Variations 1 and 2 are mutually exclusive — they cannot both be active at the same time.
Variation 3 — This Variation affects the pitch of steps 5, 13, 21, and 29. On a given progression, these steps may not be active at all, and if they are active, they are likely to be so later in the progression, which makes this one of the more subtle variations. But because these steps are equidistant between the “fundamental” steps, variations in them can provide a nice contrast.
Variation 4 — This Variation affects the Count, allowing you to lower it (part of the progression will repeat) or raise it (skipping past part of the progression to arrive at a more complex moment suddenly). The “Amount” determines the amount the count is lowered or raised.
Variation 5 — This Variation affects the threshold of steps 3, 7, 11, 15, 19, 23, 27, and 31. Although the “Amount” is bipolar, I would suggest generally using a negative value: this can cause some or all of these notes to appear, adding a good deal of complexity, before disappearing again (provided their individual thresholds have not been met).
Variation 6 — This Variation affects the likelihood of the count to progress. For this reason, unlike other variations, a high “Chance” is probably advisable — this reflects the chance that the count will progress. As you lower the chance, the progression may get hung up at points, not immediately moving to a greater amount of complexity (this will also extend the sequence). There is no “Amount,” as the chance is either a yes or a no.
Variation 7 — This Variation changes the speed of the sequence. You can, for instance, slow it down to half speed or double its speed for a cycle of the sequencer. The “Amount” determines how much the speed changes. For instance, a value of 1 will result in double time, a value of .5 will increase the speed by 50%, a value of -.5 will lower the speed by 50% (half time). A value of 0 will stop it entirely (so maybe don’t set it quite so low).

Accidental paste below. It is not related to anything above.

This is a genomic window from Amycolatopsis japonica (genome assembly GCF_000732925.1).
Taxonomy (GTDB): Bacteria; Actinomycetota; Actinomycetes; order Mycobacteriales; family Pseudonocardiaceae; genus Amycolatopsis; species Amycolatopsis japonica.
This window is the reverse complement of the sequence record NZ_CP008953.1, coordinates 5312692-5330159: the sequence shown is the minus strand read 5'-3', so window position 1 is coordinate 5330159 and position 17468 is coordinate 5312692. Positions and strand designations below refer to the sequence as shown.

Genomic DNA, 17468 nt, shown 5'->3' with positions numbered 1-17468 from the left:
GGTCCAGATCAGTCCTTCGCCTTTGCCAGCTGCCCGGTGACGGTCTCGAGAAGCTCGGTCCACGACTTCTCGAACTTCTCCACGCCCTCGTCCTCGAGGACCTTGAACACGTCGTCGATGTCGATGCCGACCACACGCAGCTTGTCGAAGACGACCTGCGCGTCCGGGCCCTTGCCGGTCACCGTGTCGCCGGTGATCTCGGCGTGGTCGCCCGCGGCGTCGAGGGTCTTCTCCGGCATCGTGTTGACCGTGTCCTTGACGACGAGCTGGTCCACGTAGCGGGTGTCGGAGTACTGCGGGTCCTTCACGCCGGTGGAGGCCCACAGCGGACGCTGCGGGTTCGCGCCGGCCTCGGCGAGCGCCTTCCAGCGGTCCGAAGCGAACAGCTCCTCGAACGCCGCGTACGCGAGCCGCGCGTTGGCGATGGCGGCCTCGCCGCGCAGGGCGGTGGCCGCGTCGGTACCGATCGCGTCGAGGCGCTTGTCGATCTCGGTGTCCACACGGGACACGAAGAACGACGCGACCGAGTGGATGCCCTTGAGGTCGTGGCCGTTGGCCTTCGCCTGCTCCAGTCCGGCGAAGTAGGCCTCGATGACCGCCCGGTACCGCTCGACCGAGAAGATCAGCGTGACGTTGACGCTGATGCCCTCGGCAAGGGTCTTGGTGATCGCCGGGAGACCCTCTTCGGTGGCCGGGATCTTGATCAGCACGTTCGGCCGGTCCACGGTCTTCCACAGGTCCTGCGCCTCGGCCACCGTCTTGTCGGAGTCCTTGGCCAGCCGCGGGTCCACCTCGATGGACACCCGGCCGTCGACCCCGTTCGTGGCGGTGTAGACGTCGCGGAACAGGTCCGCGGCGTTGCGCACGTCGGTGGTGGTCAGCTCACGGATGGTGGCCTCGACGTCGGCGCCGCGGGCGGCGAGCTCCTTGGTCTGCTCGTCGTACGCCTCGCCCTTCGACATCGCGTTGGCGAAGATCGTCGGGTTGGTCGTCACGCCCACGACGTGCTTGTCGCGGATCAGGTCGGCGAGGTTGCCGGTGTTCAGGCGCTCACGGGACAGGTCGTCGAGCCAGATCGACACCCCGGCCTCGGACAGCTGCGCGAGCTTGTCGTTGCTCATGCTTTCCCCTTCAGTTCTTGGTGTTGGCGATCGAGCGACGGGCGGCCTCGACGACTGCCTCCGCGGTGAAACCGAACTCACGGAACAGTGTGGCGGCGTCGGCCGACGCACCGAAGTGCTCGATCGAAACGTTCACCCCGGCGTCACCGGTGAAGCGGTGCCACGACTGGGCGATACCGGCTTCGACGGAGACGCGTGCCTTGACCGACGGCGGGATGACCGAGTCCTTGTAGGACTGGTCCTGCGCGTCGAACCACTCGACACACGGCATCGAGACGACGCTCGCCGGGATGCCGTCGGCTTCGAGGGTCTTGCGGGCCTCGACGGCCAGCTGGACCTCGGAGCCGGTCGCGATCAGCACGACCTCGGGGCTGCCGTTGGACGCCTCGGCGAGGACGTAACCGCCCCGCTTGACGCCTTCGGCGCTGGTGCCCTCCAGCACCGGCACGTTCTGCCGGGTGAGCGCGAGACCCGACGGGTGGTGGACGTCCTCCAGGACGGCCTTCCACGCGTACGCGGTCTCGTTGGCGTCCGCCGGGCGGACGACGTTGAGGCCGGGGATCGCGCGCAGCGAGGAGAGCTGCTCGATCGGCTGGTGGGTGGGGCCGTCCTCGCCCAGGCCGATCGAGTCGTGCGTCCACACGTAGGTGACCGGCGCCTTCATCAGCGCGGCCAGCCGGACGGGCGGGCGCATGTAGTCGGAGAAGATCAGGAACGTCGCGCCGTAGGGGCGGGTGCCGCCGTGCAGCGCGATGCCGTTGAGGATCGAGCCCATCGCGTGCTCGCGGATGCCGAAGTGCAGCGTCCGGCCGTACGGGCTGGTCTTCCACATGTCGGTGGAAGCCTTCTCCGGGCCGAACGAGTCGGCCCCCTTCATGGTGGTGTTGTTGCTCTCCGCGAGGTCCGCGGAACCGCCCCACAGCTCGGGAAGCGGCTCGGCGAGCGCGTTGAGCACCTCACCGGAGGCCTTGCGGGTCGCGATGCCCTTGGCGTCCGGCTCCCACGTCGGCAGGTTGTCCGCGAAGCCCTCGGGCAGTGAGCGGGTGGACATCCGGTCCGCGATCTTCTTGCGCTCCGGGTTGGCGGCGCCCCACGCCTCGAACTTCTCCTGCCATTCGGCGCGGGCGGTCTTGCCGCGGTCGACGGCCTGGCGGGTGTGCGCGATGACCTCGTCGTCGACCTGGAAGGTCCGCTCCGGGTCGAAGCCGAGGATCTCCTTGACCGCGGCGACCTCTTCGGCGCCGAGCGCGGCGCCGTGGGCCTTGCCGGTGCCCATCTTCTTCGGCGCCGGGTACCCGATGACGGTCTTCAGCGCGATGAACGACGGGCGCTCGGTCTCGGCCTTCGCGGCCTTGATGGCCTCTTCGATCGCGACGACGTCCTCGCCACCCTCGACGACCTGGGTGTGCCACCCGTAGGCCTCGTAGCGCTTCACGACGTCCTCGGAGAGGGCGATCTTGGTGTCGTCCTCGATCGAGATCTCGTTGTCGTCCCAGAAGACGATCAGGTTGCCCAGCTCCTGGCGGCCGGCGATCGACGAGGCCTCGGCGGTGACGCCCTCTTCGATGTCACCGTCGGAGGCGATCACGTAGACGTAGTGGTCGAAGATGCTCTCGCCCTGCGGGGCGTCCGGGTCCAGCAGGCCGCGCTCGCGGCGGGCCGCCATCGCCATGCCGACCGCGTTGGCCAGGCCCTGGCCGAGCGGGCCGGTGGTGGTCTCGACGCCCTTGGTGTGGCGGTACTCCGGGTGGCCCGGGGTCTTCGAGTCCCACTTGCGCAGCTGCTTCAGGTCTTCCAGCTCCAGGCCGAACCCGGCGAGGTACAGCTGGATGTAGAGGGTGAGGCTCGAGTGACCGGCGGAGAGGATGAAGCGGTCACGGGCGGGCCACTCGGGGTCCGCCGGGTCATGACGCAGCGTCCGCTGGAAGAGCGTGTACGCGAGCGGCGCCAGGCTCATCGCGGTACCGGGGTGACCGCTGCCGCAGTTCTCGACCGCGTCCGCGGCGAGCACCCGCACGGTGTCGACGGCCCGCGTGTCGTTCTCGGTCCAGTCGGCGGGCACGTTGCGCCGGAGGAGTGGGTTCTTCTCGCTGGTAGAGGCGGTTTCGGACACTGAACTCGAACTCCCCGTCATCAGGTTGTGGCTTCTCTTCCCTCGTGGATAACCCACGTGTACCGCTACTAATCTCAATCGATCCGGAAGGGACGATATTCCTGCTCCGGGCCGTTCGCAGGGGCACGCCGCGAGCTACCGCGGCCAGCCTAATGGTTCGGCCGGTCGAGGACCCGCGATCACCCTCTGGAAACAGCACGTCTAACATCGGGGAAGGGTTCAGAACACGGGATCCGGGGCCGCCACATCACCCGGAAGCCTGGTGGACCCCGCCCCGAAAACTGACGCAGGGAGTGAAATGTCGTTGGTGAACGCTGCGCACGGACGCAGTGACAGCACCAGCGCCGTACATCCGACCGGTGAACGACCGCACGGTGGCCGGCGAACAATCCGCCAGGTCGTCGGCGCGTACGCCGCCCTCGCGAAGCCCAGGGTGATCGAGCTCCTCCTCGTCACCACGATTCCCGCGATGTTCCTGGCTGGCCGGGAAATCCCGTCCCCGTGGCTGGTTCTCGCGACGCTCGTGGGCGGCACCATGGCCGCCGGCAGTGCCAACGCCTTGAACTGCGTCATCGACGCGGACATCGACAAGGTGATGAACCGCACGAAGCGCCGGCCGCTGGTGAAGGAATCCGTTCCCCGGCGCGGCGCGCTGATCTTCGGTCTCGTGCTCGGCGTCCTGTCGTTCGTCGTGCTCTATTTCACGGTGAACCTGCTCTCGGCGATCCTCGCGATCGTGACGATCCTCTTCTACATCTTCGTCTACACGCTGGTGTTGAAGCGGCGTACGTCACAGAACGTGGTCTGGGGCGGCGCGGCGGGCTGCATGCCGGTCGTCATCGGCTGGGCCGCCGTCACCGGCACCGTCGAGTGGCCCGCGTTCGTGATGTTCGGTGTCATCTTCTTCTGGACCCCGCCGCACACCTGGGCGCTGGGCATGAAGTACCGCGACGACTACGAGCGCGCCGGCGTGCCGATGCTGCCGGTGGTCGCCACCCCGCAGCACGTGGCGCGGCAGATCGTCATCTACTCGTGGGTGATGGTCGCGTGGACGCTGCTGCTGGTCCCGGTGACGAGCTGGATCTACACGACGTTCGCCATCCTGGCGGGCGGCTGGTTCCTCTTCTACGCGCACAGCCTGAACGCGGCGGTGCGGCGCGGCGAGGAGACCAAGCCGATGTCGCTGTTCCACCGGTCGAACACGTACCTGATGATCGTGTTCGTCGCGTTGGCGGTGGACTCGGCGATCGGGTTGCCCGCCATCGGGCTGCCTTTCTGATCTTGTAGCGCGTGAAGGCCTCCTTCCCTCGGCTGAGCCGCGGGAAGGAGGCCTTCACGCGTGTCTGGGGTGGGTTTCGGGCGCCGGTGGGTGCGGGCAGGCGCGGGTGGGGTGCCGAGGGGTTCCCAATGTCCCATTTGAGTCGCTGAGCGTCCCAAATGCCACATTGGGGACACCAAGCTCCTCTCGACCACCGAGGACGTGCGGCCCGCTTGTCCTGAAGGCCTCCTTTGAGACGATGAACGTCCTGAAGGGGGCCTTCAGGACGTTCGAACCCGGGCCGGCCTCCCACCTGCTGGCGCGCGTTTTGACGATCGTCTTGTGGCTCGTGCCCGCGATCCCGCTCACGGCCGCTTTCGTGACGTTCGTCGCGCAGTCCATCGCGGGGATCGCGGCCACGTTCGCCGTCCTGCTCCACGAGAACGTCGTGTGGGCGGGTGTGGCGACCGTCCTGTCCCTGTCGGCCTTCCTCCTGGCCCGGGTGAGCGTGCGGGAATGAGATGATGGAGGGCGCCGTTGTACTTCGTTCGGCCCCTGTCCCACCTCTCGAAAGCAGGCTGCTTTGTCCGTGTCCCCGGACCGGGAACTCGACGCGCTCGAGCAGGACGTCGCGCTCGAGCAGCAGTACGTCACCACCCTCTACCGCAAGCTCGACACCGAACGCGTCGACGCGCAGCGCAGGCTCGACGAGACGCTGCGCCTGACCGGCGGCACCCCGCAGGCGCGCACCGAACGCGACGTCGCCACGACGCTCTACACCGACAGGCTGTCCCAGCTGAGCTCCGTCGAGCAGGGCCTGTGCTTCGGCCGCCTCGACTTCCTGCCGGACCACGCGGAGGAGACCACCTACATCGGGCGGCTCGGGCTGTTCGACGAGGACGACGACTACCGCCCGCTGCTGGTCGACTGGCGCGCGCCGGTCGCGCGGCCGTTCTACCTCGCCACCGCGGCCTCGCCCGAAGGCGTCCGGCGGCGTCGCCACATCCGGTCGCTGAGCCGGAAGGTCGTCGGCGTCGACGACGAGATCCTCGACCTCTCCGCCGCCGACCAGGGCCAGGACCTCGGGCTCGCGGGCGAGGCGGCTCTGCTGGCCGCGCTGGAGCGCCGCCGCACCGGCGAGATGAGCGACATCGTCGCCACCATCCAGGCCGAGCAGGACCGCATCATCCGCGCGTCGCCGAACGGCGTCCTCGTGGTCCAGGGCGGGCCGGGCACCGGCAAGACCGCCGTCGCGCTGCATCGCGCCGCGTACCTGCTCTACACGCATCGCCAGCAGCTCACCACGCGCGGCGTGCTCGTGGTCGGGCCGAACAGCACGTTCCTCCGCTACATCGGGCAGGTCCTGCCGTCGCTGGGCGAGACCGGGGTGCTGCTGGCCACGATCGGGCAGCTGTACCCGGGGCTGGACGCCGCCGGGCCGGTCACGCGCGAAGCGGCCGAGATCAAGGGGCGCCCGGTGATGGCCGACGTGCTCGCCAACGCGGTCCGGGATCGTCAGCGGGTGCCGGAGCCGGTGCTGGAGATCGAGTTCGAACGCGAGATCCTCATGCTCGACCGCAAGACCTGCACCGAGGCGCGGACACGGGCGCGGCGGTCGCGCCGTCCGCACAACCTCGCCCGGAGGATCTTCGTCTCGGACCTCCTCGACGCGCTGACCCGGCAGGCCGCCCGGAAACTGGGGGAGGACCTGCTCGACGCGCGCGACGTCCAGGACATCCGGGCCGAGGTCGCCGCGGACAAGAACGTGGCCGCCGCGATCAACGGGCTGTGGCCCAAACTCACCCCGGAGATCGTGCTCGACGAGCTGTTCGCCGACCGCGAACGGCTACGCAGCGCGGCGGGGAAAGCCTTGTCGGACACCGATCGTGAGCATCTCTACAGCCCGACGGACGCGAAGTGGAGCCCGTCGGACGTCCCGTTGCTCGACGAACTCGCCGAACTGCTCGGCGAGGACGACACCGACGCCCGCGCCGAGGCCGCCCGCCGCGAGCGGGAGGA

Variation 8 — This Variation affects the likelihood of the looper recording. This is calculated per sequence cycle — if too many sequences in a row are recorded, there is an overflow measure to prevent the looper from exceeding its buffer. Once the recording ceases, the loop will be played back once (but will also be fed into delays to repeat).
Those are the Variations. I wanted to do more, but CPU became an issue. I might work on another version of the patch (or a variation on the idea) which offers even more customization by omitting the audio processing.
Other page of note:
The “MIDI outs” page is where you set the MIDI channel of outgoing MIDI notes. I have also enabled the velocity outputs — for my purposes I manually set these to create variation in the intensity of the notes. I couldn’t figure out a CPU friendly way to vary these, so it is a manual job, but it can be useful to play around with these (or you can disable the velocity inputs, if you would prefer to have a consistent velocity response). There are four outputs, since the notes can overlap.
I don’t know how much interest there is in this sort of thing, and the patch is somewhat complex to demonstrate, as changes to the Variations have a cumulative, rather than immediate, effect, so I haven’t created a video guide. If you play around with the patch and find yourself wanting such a thing, comments below would help indicate to me that it would have an audience.
The patch originated from a livestream I made about a month ago, which used an internal synth engine to produce its sound (https://www.youtube.com/live/hRvjToMUPq8?feature=share). I consider this version “superior” in a lot of ways, and I don’t want to immediately muddy the waters with various versions, but if you would like me to publish that piece, again, indication in the comments would be helpful feedback.